End of the road for the Obscene Publications Act?

Since 1857, delicate British sensibilities have been protected by the Obscene Publications Act, which outlaws anything that is intended to ‘deprave or corrupt’. But the act, which has in the past been used against the likes of Lady Chatterley’s Lover and the magazine Oz, looks to be in tatters this week after a London jury rejected some of its core tenets.

In the case of a man accused of running a mail-order business, the jury ruled that the material – which depicted legal, consensual acts between men – could not be ruled to have run afoul of the act. Experts now say that the Obscene Publications Act is virtually impossible to use and that it needs to be overhauled if it is to remain relevant.

The act has been used more than 70 times in the past year and is unofficially used by many licensing agencies working in the media. As David Allen Green wrote during the case, current law regarding obscenity simply doesn’t make sense in the modern digital age.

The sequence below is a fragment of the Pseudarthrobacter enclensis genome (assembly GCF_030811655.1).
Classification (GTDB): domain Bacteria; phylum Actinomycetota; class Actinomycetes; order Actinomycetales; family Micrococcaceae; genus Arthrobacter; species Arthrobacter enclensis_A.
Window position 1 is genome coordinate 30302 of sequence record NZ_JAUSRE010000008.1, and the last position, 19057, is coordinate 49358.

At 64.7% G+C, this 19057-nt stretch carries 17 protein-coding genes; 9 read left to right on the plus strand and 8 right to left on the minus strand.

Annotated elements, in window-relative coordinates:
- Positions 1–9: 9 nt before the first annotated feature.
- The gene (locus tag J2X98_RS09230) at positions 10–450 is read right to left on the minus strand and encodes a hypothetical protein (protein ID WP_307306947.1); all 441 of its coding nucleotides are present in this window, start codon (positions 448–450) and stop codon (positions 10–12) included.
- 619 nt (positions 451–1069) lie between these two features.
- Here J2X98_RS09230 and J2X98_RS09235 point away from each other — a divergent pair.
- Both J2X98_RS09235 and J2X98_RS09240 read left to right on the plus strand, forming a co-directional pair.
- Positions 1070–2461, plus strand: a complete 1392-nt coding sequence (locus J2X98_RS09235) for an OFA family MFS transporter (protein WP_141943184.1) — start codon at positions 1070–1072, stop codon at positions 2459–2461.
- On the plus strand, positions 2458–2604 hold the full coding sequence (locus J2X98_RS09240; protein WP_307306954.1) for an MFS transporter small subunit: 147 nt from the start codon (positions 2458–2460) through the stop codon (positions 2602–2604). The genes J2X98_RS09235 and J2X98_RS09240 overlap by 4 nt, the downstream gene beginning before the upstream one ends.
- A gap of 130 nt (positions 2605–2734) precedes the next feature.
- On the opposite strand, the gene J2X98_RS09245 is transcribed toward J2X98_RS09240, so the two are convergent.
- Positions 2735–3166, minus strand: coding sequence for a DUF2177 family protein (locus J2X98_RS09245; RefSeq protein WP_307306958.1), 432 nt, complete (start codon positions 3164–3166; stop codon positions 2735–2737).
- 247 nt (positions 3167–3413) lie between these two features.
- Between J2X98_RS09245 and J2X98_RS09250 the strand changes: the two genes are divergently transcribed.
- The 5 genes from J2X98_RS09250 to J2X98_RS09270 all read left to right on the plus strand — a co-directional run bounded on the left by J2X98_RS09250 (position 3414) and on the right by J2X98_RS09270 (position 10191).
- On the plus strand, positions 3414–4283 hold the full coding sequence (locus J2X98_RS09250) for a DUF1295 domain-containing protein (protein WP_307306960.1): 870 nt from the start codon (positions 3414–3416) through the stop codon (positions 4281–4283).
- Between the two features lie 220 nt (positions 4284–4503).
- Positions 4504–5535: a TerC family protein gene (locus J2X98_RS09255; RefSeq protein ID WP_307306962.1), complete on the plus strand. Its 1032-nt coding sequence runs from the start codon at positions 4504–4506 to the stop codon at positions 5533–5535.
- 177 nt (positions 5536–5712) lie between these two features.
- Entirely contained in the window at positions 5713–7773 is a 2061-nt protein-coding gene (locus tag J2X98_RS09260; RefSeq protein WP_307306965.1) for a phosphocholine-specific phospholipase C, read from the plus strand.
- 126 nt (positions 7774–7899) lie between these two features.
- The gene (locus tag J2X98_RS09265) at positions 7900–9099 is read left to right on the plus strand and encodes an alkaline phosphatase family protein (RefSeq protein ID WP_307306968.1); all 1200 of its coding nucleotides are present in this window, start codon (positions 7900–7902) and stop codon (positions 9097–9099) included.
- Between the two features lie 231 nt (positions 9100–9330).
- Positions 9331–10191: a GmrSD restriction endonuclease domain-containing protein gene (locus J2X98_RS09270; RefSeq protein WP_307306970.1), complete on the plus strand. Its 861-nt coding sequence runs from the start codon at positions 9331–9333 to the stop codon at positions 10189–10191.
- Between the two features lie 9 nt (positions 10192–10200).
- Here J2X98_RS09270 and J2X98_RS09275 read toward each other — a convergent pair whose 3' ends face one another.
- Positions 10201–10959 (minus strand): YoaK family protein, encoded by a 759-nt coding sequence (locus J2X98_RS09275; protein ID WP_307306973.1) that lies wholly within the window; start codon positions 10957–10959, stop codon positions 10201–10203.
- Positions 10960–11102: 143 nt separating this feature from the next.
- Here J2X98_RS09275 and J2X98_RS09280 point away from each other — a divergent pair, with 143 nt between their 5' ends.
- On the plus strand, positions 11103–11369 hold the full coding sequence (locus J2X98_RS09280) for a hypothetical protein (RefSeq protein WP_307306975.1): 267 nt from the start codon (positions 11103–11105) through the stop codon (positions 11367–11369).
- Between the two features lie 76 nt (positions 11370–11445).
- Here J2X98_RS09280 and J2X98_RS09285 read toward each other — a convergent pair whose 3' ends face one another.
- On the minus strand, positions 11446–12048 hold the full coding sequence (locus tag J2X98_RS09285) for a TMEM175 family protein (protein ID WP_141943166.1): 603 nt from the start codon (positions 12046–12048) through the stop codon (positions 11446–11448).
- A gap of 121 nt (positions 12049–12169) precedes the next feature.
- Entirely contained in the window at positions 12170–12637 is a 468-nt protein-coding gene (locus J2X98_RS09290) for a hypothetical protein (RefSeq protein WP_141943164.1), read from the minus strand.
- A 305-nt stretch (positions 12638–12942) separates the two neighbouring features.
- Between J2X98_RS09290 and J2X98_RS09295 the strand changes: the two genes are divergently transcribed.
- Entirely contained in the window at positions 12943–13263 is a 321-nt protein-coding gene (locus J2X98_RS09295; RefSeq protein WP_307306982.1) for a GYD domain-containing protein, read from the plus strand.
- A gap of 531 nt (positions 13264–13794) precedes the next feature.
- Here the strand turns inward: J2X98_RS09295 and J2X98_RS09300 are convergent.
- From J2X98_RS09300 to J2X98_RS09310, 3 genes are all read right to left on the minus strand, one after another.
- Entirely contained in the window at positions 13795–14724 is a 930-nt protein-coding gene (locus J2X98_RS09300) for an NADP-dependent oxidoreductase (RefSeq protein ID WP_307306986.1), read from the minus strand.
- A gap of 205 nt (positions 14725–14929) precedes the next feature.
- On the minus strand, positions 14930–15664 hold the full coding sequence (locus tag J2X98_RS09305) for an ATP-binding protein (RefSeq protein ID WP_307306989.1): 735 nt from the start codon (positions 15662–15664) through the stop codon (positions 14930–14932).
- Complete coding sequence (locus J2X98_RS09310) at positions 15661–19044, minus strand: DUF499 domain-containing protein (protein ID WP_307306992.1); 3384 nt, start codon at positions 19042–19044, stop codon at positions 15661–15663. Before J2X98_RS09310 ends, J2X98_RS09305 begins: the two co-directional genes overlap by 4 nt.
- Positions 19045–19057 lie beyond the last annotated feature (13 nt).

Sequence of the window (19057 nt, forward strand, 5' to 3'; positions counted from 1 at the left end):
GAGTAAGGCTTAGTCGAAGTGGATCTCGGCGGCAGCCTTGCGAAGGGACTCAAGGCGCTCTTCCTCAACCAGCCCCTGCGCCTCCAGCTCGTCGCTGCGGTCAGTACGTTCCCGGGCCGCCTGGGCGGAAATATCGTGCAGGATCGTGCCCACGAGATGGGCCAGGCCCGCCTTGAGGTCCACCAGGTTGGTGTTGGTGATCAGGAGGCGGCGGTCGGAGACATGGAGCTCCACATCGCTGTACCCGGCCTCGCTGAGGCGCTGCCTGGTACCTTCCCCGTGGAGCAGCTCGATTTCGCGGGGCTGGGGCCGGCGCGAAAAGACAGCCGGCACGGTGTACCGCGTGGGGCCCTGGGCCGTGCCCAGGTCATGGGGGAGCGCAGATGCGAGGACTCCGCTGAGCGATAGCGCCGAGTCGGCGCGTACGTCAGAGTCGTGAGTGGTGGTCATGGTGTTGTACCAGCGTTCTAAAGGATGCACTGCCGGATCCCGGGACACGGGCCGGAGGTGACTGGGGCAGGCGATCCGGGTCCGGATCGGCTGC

About Michael R. Gideon

Writer, teacher, dog walker, guitarist, husband, father, reader, journalist etc. I mainly write at 100gf | Politics and Computers, but occasionally at other sites such as TV Vomit and Indie Bookspot. My Google Plus profile.


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